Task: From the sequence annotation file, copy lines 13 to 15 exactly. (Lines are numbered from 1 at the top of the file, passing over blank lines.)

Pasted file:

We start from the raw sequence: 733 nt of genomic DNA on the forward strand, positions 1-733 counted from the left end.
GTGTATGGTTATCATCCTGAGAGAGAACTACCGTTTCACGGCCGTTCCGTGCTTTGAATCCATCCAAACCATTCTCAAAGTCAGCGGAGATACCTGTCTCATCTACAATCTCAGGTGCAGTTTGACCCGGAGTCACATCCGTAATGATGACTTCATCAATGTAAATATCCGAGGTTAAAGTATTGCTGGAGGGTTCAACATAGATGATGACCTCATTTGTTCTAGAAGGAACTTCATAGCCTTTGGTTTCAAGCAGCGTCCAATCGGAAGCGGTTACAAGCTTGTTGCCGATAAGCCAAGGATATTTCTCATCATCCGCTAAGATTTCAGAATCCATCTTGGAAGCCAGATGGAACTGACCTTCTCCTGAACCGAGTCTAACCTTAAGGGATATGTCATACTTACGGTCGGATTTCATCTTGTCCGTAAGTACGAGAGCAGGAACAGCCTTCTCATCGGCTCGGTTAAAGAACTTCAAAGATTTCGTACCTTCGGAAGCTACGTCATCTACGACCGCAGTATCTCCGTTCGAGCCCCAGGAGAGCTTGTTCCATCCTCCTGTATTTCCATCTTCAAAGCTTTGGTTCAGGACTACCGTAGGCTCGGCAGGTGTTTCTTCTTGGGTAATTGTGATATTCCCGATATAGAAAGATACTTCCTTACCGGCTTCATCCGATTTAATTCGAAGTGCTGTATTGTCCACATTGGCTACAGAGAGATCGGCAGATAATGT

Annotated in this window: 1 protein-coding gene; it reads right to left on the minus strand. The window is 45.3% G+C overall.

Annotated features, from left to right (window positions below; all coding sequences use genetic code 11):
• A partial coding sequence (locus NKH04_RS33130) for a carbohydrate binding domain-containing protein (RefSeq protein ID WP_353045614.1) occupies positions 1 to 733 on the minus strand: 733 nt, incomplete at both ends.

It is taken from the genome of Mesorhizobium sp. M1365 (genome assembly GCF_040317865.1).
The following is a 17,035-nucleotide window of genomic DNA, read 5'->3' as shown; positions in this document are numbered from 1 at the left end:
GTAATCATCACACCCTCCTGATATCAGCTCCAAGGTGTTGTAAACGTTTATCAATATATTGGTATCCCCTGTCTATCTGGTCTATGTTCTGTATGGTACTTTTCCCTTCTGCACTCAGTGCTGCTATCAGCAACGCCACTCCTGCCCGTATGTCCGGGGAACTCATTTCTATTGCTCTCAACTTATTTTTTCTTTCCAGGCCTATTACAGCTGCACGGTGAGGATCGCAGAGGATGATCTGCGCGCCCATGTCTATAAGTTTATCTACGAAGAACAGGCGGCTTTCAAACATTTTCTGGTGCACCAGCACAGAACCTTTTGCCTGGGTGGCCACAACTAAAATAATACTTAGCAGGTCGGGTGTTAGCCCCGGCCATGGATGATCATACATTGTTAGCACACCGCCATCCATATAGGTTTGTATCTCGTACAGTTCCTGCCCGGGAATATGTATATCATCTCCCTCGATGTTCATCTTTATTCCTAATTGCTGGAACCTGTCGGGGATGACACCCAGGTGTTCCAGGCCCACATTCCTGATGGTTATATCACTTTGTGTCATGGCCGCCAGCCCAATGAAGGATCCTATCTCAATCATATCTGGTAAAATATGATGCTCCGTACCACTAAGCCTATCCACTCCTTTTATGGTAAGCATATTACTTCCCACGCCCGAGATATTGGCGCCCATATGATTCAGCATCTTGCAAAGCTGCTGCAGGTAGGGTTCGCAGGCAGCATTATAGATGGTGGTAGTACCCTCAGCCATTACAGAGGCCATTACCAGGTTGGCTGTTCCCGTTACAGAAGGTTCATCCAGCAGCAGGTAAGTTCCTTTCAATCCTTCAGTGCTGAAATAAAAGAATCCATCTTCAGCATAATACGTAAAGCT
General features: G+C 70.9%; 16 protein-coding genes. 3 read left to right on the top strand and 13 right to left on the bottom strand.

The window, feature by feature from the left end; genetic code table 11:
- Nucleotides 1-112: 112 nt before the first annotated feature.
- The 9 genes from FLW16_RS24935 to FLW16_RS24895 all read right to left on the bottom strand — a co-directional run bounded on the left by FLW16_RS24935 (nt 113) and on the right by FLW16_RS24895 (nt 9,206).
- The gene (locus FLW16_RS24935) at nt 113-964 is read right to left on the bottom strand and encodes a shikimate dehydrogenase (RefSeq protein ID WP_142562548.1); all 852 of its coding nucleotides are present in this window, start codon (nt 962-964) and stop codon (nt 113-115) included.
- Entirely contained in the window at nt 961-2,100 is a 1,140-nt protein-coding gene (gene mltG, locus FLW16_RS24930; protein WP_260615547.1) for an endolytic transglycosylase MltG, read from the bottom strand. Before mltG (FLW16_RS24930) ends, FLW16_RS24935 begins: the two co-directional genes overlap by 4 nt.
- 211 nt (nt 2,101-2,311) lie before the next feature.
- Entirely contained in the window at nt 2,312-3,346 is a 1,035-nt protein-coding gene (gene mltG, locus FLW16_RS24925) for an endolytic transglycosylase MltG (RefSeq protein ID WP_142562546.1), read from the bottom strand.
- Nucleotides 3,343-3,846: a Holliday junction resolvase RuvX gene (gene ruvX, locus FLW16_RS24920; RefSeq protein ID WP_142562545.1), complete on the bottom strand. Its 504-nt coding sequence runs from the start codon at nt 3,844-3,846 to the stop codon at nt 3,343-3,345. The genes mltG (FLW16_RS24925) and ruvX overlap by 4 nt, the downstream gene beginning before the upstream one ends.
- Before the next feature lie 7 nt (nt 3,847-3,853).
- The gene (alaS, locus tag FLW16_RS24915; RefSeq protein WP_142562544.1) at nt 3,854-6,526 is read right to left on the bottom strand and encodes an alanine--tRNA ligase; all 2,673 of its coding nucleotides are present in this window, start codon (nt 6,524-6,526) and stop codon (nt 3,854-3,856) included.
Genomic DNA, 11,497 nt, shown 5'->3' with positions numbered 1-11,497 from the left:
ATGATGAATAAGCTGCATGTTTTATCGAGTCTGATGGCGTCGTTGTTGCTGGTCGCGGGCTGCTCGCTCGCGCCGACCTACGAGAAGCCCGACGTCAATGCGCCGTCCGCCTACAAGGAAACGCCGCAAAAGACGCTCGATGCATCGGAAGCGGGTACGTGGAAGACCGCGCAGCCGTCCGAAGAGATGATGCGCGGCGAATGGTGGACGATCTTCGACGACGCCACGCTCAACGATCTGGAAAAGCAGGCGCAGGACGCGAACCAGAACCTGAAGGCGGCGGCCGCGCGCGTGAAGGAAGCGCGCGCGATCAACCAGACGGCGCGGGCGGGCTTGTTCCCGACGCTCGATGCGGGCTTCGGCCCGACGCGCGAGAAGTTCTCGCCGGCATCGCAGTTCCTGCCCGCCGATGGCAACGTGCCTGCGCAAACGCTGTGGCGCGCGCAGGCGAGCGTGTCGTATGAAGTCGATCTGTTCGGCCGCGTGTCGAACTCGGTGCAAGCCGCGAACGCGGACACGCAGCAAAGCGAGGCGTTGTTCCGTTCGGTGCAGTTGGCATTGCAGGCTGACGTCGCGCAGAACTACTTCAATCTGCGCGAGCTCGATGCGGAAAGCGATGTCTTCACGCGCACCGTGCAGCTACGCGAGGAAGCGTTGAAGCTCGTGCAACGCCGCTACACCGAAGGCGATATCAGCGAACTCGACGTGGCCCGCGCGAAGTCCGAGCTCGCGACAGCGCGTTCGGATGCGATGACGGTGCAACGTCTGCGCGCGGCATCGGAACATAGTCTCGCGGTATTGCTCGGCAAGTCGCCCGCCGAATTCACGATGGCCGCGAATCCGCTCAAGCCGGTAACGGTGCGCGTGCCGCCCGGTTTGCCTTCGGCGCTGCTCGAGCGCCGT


- The gene (locus FLW16_RS24935) at nt 113-964 is read right to left on the bottom strand and encodes a shikimate dehydrogenase (RefSeq protein ID WP_142562548.1); all 852 of its coding nucleotides are present in this window, start codon (nt 962-964) and stop codon (nt 113-115) included.
- Entirely contained in the window at nt 961-2,100 is a 1,140-nt protein-coding gene (gene mltG, locus FLW16_RS24930; protein WP_260615547.1) for an endolytic transglycosylase MltG, read from the bottom strand. Before mltG (FLW16_RS24930) ends, FLW16_RS24935 begins: the two co-directional genes overlap by 4 nt.
- 211 nt (nt 2,101-2,311) lie before the next feature.